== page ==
Washington, Jan 22 (ANI): While the ban on the killing of African elephants has been in place for decades, offspring of the previously killed animals have still not coped up with their kins' deaths.
African elephants rely heavily on matriarchs to lead groups and keep families together.
The scientists have said that an African elephant never comes out of the death of its kin and thus finds it difficult to create bonds with other groups.
"Our study shows that it takes a long time - upwards of 20 years - for a family who has lost its kin to rebuild," said lead researcher Kathleen Gobush, Ph.D., a research ecologist for the National Oceanic and Atmospheric Agency.
Before the 1989 ban on ivory trade, nearly 75 percent of all elephants in Tanzania's Mikumi National Park were killed. Poachers targeted those with the largest tusks - particularly older matriarchs.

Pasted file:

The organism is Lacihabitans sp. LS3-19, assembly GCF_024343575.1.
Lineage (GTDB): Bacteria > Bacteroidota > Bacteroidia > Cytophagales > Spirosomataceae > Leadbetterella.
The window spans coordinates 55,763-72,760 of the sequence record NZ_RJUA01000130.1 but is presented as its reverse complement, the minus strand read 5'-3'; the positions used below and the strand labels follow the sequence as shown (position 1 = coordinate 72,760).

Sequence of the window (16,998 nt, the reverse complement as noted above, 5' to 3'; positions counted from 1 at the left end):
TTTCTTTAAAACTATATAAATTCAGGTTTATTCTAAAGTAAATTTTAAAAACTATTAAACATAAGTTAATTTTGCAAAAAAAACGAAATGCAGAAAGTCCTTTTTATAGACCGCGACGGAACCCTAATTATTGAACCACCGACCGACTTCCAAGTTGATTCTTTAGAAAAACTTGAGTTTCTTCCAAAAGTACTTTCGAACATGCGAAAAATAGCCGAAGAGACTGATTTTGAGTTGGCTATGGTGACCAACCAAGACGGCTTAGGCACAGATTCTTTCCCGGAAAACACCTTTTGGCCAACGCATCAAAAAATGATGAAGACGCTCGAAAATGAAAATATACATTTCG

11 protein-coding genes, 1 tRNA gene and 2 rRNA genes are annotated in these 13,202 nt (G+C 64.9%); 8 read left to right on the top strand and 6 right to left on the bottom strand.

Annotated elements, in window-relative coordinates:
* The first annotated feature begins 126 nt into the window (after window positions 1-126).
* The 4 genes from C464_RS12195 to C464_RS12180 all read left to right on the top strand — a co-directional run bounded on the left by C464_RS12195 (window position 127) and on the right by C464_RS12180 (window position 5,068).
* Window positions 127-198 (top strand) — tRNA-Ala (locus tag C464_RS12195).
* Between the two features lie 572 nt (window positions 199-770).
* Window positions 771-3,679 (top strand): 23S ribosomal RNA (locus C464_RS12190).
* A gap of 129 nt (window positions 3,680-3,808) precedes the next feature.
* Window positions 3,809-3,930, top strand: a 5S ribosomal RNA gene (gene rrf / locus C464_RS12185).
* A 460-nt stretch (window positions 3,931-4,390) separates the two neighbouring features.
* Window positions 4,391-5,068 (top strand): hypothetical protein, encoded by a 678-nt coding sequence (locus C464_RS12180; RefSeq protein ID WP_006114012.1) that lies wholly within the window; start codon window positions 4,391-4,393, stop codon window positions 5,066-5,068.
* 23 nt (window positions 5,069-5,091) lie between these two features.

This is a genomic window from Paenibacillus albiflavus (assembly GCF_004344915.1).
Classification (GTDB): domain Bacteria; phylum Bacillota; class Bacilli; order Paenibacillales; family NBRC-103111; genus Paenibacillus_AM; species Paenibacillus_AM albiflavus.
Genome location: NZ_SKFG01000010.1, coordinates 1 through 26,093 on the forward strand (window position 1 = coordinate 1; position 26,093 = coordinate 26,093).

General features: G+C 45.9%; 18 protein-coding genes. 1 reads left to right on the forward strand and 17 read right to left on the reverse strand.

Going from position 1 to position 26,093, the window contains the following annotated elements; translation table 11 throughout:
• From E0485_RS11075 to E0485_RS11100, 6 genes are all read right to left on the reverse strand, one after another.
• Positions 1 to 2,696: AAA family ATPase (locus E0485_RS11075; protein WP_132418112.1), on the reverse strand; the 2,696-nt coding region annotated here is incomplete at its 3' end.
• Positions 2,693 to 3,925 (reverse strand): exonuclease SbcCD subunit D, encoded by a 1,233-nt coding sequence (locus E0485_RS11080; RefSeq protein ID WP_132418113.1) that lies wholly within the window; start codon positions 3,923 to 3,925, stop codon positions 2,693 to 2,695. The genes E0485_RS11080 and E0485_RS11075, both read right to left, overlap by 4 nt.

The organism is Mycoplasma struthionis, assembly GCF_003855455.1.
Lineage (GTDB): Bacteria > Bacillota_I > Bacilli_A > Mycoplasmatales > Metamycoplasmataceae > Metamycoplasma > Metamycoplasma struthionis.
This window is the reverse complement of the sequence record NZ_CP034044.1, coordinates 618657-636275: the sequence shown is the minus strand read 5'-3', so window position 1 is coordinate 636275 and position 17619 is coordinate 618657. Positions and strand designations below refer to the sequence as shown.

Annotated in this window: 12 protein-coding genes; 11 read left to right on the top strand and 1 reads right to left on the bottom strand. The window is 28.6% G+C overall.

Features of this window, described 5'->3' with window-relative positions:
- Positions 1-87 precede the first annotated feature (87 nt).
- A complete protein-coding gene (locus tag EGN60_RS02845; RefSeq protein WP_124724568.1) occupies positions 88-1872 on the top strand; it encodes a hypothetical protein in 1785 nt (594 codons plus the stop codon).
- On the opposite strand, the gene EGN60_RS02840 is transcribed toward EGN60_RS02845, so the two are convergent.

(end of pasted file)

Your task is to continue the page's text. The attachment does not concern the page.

"A lot of these females lost their sisters and mothers, and were left living a solitary existence. So the question became, what are the long-term impacts on the genetic relatedness of groups?" said Sam Wasser, Ph.D., director of the Center for Conservation Biology at the University of Washington.
For their study, the scientists tracked more than 100 groups of elephants living in Mikumi National Park.
They assessed the lasting effects of poaching on group size, relatedness, and social bonding by comparing information about each group with previous reports of protected populations.
It was found that elephants in Mikumi formed unusually small groups, with nearly a third of the females living alone.
Interestingly, some of the elephants chose to forge new bonds with unrelated groups after their own kin had perished.
"When we saw the solitary females, we initially thought that some lucky elephants still had their families, while other elephants had lost it all. But we actually saw a flexibility in their behaviour. Some elephants were able to find their way and create new bonds with unrelated female elephants, while others did not," said Gobush.
The study is published online in the journal, Molecular Ecology. (ANI)